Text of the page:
Mission neighborhood tension has never been higher. The tech fueled boom has predominantly white and Asian newcomers butting heads with Latino neighbors who are long-time residents.
The newest scuffle is over a small patch of green: Mission Playground’s soccer field, located on Valencia between 19th and 20th streets.
A video now making the rounds captures an argument between Dropbox employees and Mission neighborhood kids. The Dropbox employees, including designer Josh Pluckett, argue they’ve already paid for and reserved the field.
The Mission youth counter that the field historically has always been pick-up-and-play (first-come, first-serve), no reservations required.
The video has many startling moments, highlighting the divide between the two groups. Can we all just acknowledge the oddness of a Latino man asking a white tech dude to “show me your papers,” as he asks for his soccer field use permit? Later in the video, things really heat up.
“Just because you’ve got the money to book the field doesn’t mean you could book it for an hour,” one taller youth tells the Dropbox employees. When the dudes-in-Dropbox-shirts explain they paid $27 to rent the field, the kid replies “It doesn’t matter, this field has never been booked. How long have you been in the neighborhood bro?”
The Dropbox employee responds “over a year.”
Another one off camera says “Who gives a shit? Who cares about the neighborhood?”
“I’ve been born and raised here for my 20 years, and my whole life you could just play here,” the youth responds.
On the surface this is a gentrification argument: the kids may not be able to afford regular use of the field, wheras those with big dollars can pay up for use. But the incident also highlights the problem with privatization of our public spaces.
As Mission Local pointed out, the field used to be concrete pavement, but neighborhood folks still played soccer. And damn, they played soccer, injuring themselves frequently on the asphalt. That was then. Now, you’ve got to pay to play.
Suffice to say, less neighborhood folks play there now.
Renting out the field for only one night costs $27 per hour, but to rent the field regularly (like neighborhood kids playing weekly would have to) costs $5 to $10 per player per week. What kid has that kind of money on a weekly basis?
The Guardian has long covered the privatization of neighborhood parks, a charge led largely by Recreation and Parks Department General Manager Phil Ginsburg.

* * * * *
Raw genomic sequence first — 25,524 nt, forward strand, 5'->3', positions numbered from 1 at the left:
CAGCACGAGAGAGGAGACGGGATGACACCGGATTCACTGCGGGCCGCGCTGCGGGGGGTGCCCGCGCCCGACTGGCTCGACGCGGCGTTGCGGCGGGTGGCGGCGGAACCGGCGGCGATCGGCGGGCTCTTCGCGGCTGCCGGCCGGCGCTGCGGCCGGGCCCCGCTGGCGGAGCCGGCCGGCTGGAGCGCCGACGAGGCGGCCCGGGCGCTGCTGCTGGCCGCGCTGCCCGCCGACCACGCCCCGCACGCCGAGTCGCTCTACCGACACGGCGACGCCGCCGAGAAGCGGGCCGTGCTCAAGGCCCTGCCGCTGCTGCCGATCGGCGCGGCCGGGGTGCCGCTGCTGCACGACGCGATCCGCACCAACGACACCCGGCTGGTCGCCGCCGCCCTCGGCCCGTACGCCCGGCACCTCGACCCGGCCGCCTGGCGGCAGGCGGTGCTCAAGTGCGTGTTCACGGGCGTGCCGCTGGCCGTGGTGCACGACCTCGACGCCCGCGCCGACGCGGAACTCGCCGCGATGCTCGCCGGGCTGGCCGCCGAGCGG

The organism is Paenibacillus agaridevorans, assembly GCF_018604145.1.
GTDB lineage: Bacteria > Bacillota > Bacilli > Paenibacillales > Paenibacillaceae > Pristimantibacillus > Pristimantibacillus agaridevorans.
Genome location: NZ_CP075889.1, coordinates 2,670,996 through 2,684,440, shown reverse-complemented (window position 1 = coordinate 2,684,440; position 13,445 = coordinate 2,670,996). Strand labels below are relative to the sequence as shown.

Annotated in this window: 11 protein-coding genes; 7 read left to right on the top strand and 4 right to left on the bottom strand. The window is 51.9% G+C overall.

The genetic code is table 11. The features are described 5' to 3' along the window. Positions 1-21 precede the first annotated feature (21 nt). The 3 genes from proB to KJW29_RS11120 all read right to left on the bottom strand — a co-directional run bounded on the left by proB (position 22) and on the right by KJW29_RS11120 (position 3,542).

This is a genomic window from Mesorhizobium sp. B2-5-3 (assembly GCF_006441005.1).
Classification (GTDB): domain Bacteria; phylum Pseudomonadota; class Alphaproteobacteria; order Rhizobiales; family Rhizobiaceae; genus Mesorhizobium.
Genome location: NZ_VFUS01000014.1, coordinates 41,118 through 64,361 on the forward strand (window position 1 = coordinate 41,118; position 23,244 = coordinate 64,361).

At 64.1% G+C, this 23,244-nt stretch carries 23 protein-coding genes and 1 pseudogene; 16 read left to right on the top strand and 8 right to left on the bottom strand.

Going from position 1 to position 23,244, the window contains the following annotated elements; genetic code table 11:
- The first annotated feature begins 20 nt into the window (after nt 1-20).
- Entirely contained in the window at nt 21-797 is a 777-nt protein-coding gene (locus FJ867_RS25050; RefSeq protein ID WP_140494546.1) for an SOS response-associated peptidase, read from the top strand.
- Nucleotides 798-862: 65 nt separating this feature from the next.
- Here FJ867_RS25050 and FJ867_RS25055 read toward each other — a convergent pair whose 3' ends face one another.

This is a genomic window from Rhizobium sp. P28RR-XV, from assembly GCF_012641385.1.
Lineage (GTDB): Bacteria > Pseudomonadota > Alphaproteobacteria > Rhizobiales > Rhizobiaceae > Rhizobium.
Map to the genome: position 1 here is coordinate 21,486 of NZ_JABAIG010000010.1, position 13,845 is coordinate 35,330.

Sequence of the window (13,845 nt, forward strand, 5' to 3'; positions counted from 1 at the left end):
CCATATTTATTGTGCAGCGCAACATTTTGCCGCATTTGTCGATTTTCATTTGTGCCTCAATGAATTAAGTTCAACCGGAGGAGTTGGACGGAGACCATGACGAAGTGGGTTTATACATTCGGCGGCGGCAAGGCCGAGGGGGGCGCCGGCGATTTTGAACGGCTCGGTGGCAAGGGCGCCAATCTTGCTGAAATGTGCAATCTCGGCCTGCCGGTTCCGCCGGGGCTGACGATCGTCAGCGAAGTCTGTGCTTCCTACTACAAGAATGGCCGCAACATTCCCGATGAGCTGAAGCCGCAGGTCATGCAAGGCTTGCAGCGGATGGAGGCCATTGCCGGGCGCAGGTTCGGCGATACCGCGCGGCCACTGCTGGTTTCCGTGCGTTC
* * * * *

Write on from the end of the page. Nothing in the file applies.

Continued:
Connie Chan, a spokesperson for RPD, responded with this statement:
“Last year Mission Playfield was available for free, drop-in play 96% of the time. Like all parks and recreation facilities, Mission Playfield is open for both drop-in and permitted use. Users of Mission Playfield are guaranteed a minimum of 16 hours per week of free, drop-in play and last year were able to access 4021 hours of free, drop-in play. In 2013 the field was permitted for 734 hours of free youth permitted play, and 185 hours of paid adult permitted play. The Department has long recognized that our City has limited open space for recreation, and we definitely lack playfields for both adults and youth to play; we encourage all our park users to respect one another and share our parks.”
She also shared this image of Mission Playground signage:
It’s a matter of history that much of Golden Gate Park, including the arboretum, used to be free (or rather, paid by our tax dollars). In a movement that started over five years ago, San Franciscans now pay a premium to enjoy many park amenities throughout San Francisco.
“What a lot of us think the Recreation and Parks Department is actually doing is relinquishing the maintenance of park facilities to private entities,” Denis Mosgofian told the Guardian in 2011, when the park privatization battle heated up. Mosgofian founded Take Back Our Parks following his battles with the RPD over the closures and leases of rec centers. “They’re actually dismantling much of what the public has created.”
For the past six years, RPD has sought to build more astroturf soccer fields at the end of Golden Gate Park near the Beach Chalet. This November, Proposition H is poised to take down the project, if the measure passes. The Guardian endorsed No on Proposition H, because we felt that particular soccer field in Golden Gate Park often went unused as is. But Proposition I is shady ballot box politicking.
Proposition I would ease city rules and public democratic processes around park construction to allow the rapid creation of many more astroturf fields. If it passes this November, you can look forward to seeing many more arguments like the YouTube video above.